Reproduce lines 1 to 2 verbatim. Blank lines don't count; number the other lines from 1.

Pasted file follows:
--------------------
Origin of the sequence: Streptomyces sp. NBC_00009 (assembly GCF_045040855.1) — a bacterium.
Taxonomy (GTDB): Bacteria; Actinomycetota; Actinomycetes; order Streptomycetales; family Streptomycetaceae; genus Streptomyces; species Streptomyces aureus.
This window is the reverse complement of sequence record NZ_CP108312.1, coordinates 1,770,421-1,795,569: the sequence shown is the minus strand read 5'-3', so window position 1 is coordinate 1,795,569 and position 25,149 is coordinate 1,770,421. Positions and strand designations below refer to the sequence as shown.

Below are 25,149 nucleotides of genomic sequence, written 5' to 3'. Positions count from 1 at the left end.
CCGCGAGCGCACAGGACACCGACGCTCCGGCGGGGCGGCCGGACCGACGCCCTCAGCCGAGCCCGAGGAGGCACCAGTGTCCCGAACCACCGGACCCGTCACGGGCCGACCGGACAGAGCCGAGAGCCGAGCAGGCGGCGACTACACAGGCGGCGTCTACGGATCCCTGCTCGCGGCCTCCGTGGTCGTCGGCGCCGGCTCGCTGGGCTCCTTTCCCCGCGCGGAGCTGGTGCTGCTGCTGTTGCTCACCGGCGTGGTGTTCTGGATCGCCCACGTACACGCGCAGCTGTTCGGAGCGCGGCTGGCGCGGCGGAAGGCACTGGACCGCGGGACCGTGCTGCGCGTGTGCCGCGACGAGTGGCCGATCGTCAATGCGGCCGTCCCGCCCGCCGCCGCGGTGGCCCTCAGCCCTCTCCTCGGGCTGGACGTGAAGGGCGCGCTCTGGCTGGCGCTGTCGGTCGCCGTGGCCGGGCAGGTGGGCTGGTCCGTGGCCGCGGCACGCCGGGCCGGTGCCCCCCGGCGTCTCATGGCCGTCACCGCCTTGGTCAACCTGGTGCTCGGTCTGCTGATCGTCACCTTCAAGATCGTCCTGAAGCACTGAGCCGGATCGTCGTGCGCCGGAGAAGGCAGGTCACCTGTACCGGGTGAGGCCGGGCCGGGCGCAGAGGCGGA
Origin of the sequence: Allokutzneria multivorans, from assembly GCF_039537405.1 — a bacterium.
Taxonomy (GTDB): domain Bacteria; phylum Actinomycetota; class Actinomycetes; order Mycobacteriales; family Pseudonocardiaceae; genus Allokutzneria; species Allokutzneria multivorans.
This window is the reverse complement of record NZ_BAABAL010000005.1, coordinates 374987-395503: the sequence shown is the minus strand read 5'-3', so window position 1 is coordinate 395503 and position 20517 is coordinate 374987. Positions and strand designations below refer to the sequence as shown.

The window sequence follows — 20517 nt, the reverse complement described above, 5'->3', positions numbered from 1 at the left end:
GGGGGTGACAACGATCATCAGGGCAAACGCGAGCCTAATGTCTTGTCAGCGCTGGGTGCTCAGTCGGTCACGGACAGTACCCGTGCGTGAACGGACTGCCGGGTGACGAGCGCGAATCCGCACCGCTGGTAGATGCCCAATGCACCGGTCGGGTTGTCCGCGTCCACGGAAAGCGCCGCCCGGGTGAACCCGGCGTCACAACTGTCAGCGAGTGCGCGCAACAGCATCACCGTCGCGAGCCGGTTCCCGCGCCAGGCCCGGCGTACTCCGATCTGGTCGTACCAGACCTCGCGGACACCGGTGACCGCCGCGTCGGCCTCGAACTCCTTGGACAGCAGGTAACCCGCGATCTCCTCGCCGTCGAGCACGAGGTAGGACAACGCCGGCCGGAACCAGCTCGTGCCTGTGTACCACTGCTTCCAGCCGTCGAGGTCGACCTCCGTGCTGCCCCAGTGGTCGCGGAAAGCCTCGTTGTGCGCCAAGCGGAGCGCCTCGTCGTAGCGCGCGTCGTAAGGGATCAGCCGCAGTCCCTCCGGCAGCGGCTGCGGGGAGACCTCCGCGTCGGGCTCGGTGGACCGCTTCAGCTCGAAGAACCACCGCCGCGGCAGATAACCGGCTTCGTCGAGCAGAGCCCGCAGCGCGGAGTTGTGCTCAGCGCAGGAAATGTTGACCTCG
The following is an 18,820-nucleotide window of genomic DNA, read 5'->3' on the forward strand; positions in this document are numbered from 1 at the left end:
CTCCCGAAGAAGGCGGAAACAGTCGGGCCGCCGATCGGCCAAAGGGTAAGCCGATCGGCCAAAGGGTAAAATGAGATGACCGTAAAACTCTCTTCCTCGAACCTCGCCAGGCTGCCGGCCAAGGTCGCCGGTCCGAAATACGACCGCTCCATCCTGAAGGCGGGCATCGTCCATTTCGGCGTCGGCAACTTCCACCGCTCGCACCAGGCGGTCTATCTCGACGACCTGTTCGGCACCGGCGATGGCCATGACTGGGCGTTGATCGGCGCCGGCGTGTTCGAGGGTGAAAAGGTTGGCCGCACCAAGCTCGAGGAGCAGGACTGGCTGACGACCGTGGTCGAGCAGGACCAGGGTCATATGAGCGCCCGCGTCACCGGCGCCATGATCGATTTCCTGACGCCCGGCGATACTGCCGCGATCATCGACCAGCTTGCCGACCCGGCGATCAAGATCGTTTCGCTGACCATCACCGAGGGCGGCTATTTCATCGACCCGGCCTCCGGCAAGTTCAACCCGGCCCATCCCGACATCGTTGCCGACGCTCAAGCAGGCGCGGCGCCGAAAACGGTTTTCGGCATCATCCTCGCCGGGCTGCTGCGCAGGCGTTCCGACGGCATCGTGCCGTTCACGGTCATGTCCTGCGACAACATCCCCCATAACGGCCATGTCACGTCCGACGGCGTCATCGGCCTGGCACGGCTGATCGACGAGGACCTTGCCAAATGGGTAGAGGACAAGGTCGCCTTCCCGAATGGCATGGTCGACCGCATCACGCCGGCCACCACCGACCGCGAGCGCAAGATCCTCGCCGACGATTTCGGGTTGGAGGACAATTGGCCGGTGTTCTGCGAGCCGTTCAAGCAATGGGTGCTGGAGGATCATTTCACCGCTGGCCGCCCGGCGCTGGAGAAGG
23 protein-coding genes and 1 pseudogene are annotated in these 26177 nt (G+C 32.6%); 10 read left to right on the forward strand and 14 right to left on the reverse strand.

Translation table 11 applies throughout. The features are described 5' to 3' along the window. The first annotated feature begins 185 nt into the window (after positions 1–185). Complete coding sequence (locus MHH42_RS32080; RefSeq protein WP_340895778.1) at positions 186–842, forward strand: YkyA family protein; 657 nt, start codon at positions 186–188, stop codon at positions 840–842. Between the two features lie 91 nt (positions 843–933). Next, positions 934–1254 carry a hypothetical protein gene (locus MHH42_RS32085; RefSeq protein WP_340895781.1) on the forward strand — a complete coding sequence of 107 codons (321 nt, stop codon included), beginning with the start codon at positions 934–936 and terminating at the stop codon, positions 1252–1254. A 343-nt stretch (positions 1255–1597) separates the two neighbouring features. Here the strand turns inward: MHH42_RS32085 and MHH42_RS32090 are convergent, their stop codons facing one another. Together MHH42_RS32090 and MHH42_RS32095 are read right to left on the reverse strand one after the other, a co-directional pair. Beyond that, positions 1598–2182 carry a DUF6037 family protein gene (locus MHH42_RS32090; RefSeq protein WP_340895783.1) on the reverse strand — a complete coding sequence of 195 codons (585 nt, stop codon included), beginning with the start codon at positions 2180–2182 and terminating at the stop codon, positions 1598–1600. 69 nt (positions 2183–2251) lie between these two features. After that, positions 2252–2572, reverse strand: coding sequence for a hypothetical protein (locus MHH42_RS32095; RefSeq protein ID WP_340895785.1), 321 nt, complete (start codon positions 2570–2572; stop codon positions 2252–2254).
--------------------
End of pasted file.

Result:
Origin of the sequence: Streptomyces sp. NBC_00009 (assembly GCF_045040855.1) — a bacterium.
Taxonomy (GTDB): Bacteria; Actinomycetota; Actinomycetes; order Streptomycetales; family Streptomycetaceae; genus Streptomyces; species Streptomyces aureus.